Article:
02/26/2013 07:42 EST | Updated 04/27/2013 05:12 EDT

Is an RRSP the Right Choice for You?

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It is hard to get away from the ads for Registered Retirement Savings Plans (RRSPs) at this time of year. Every bank is encouraging you to make a contribution because it will mean a tax refund. They will even loan you money to make a contribution. But before you make an RRSP contribution, you should decide if it is the right choice for you.

We all want to retire at some point, so saving money for the future is a good idea. And RRSPs are one of the best tax shelters available to Canadians. But RRSPs do not offer a great deal of flexibility if you need to withdraw the money early, and you will be taxed on your RRSP withdrawals once you turn 71.

There is also a misconception about the tax refunds RRSPs can provide. Contributions are deducted from your taxable income, so they do result in tax savings. For example, if you earned $30,000 in 2012 and you contributed $2,500 to your RRSP, you will only pay tax on $27,500. But what does this mean as far as your refund? As a general rule of thumb, for every $1,000 you contribute to your RRSP, you will receive about $150 in federal tax savings, plus some provincial credit.

So depositing $5,000 into your RRSP will not result in a $5,000 tax refund. This is important to remember, especially if you are taking out a loan to pay for your RRSP contribution.

The amount of money you can deposit into an RRSP is determined by your income, up to a maximum amount. Your contribution room is included on your Notice of Assessment. You may not be able to use your limit right away but as you begin earning more income, the room will still be available.

RRSP withdrawals

If you withdraw money from your RRSP early, you immediately lose the tax benefits and your contribution room. The withdrawal is considered income and you will receive a T4RSP to report it on your tax return. Your financial institution is required to withhold a certain percentage for tax purposes, based on the amount of your withdrawal, but this amount may not be enough to cover your tax bill. It will depend on your income for the rest of the year.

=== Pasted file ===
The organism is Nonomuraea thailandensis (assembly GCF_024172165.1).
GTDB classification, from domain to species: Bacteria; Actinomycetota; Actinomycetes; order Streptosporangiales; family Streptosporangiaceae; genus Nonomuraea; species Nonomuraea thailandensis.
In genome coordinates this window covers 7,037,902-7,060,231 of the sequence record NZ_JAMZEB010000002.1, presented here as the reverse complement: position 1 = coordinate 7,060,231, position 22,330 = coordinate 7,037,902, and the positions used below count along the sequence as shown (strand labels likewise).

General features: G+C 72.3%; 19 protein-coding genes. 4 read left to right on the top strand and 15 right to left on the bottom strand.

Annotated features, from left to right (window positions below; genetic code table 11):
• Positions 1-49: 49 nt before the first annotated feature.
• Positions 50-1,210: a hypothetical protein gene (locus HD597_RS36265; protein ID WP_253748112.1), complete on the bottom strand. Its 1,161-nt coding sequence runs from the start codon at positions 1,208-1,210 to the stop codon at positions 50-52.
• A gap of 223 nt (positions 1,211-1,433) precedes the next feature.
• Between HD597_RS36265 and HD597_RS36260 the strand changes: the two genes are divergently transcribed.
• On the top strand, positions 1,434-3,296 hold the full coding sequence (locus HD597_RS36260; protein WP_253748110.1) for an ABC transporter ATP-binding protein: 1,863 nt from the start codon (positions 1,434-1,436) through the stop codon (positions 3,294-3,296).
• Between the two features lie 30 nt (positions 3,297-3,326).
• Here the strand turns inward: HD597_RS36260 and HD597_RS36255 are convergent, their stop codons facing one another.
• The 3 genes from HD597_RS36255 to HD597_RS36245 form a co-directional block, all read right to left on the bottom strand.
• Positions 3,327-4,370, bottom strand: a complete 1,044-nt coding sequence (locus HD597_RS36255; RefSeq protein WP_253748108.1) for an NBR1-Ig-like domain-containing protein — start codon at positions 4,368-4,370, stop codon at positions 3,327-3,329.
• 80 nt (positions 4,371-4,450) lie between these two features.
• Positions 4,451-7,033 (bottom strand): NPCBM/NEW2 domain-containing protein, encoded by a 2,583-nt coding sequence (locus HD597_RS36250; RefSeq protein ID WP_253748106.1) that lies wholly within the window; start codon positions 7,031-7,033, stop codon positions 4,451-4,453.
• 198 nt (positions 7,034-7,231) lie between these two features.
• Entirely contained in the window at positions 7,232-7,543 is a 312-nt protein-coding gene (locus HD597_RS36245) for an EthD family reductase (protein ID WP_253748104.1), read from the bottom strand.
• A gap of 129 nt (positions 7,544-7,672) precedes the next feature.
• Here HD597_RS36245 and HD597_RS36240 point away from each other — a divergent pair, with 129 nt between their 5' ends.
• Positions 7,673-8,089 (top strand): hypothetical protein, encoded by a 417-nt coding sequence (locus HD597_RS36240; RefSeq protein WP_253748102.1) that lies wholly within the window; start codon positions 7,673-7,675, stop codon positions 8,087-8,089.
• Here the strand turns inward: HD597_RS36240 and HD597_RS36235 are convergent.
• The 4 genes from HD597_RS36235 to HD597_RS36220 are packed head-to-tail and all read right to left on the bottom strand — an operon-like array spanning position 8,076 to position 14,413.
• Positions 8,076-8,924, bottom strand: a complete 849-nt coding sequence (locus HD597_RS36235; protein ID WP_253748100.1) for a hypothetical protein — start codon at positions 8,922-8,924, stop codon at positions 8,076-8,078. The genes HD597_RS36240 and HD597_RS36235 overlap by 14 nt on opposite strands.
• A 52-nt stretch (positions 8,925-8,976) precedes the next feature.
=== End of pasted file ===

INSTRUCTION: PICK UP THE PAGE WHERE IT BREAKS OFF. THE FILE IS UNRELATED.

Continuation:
There are two exceptions. The Home Buyers Plan allows first-time homebuyers to borrow up to $25,000 from their RRSP to buy a home without penalty. But you have to pay the amount back within 15 years or the withdrawal is considered income. And the Lifelong Learning Program allows you to borrow up to $20,000 from your RRSP to fund post-secondary education. The repayment has to happen within 10 years or, again, it is considered income and you will pay tax on it.

Tax Free Savings Account

RRSP used to be the only tax shelter available to save for retirement, but the Tax Free Savings Account (TFSA) was introduced in 2009 and offers more flexibility for saving. Unlike an RRSP, you can withdraw money from your TFSA without reporting it on your tax return. And you do not lose your contribution room, although you need to wait until the next calendar to re-deposit funds.

Your TFSA contribution room is not tied to your income. For 2013, the annual contribution limit is $5,500, regardless of how much you make. And a TFSA does not need to be just a regular savings account: there are options which offer greater returns but, like with most things in life, bigger rewards mean higher risk. Make sure you understand what you are investing in before you make a deposit.

So if you need access to your money or you are saving for shorter-term goals, the TFSA may be a better option than an RRSP. But there are penalties for over contributing so make sure you understand the rules when you open your account.

Starting early

Thinking about retirement when it is still 30 or 40 years in the future may be tough, but saving early is the best strategy. Treat your retirement savings like another bill, so you get in the habit of depositing. It may be easier for your budget to make a monthly contribution rather than trying to come up with a large sum as the deadline looms.

And before you open an RRSP or TFSA, make sure you understand the risks involved and where your money is being invested. If it seems too good to be true it probably is, so pay attention to your money. You may not withdraw it until you retire but you want to ensure it is there when you decide to stop working.

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